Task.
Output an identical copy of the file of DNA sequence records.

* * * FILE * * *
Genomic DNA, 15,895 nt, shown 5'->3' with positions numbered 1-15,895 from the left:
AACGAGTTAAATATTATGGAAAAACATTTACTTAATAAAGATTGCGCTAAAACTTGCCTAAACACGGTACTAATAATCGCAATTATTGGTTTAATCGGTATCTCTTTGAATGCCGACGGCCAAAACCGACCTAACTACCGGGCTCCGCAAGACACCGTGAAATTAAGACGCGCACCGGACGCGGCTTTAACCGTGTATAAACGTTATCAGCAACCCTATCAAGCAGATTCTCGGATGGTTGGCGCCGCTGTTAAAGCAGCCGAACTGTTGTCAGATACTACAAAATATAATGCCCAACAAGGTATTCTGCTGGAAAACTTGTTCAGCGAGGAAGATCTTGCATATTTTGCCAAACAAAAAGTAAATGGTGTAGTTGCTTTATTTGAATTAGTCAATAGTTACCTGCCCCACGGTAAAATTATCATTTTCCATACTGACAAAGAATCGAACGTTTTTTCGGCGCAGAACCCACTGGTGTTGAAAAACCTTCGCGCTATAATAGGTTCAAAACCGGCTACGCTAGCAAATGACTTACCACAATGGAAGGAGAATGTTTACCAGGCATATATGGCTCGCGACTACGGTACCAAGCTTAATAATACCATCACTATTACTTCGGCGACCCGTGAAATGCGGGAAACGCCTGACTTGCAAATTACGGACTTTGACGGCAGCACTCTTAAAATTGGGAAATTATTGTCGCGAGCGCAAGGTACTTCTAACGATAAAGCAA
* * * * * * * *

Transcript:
Genomic DNA, 15,895 nt, shown 5'->3' with positions numbered 1-15,895 from the left:
AACGAGTTAAATATTATGGAAAAACATTTACTTAATAAAGATTGCGCTAAAACTTGCCTAAACACGGTACTAATAATCGCAATTATTGGTTTAATCGGTATCTCTTTGAATGCCGACGGCCAAAACCGACCTAACTACCGGGCTCCGCAAGACACCGTGAAATTAAGACGCGCACCGGACGCGGCTTTAACCGTGTATAAACGTTATCAGCAACCCTATCAAGCAGATTCTCGGATGGTTGGCGCCGCTGTTAAAGCAGCCGAACTGTTGTCAGATACTACAAAATATAATGCCCAACAAGGTATTCTGCTGGAAAACTTGTTCAGCGAGGAAGATCTTGCATATTTTGCCAAACAAAAAGTAAATGGTGTAGTTGCTTTATTTGAATTAGTCAATAGTTACCTGCCCCACGGTAAAATTATCATTTTCCATACTGACAAAGAATCGAACGTTTTTTCGGCGCAGAACCCACTGGTGTTGAAAAACCTTCGCGCTATAATAGGTTCAAAACCGGCTACGCTAGCAAATGACTTACCACAATGGAAGGAGAATGTTTACCAGGCATATATGGCTCGCGACTACGGTACCAAGCTTAATAATACCATCACTATTACTTCGGCGACCCGTGAAATGCGGGAAACGCCTGACTTGCAAATTACGGACTTTGACGGCAGCACTCTTAAAATTGGGAAATTATTGTCGCGAGCGCAAGGTACTTCTAACGATAAAGCAA